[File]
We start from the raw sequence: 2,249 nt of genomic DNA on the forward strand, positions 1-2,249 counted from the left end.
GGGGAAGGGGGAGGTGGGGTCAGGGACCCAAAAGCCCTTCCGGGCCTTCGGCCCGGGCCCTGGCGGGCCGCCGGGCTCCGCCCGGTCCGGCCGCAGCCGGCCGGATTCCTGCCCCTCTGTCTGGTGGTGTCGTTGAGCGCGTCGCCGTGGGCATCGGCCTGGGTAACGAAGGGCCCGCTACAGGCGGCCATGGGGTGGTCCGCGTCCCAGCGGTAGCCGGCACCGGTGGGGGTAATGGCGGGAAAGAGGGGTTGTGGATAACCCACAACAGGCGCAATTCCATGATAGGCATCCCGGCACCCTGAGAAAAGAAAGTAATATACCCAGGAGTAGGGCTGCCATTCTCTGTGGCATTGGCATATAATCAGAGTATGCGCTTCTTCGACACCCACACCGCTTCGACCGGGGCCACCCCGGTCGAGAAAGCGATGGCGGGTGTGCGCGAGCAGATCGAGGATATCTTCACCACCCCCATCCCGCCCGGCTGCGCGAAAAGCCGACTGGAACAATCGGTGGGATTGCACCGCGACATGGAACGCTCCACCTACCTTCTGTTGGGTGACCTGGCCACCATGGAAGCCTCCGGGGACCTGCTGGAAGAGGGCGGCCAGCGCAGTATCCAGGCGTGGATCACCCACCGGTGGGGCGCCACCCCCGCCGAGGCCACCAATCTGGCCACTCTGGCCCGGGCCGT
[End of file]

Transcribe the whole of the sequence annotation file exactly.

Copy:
We start from the raw sequence: 2,249 nt of genomic DNA on the forward strand, positions 1-2,249 counted from the left end.
GGGGAAGGGGGAGGTGGGGTCAGGGACCCAAAAGCCCTTCCGGGCCTTCGGCCCGGGCCCTGGCGGGCCGCCGGGCTCCGCCCGGTCCGGCCGCAGCCGGCCGGATTCCTGCCCCTCTGTCTGGTGGTGTCGTTGAGCGCGTCGCCGTGGGCATCGGCCTGGGTAACGAAGGGCCCGCTACAGGCGGCCATGGGGTGGTCCGCGTCCCAGCGGTAGCCGGCACCGGTGGGGGTAATGGCGGGAAAGAGGGGTTGTGGATAACCCACAACAGGCGCAATTCCATGATAGGCATCCCGGCACCCTGAGAAAAGAAAGTAATATACCCAGGAGTAGGGCTGCCATTCTCTGTGGCATTGGCATATAATCAGAGTATGCGCTTCTTCGACACCCACACCGCTTCGACCGGGGCCACCCCGGTCGAGAAAGCGATGGCGGGTGTGCGCGAGCAGATCGAGGATATCTTCACCACCCCCATCCCGCCCGGCTGCGCGAAAAGCCGACTGGAACAATCGGTGGGATTGCACCGCGACATGGAACGCTCCACCTACCTTCTGTTGGGTGACCTGGCCACCATGGAAGCCTCCGGGGACCTGCTGGAAGAGGGCGGCCAGCGCAGTATCCAGGCGTGGATCACCCACCGGTGGGGCGCCACCCCCGCCGAGGCCACCAATCTGGCCACTCTGGCCCGGGCCGT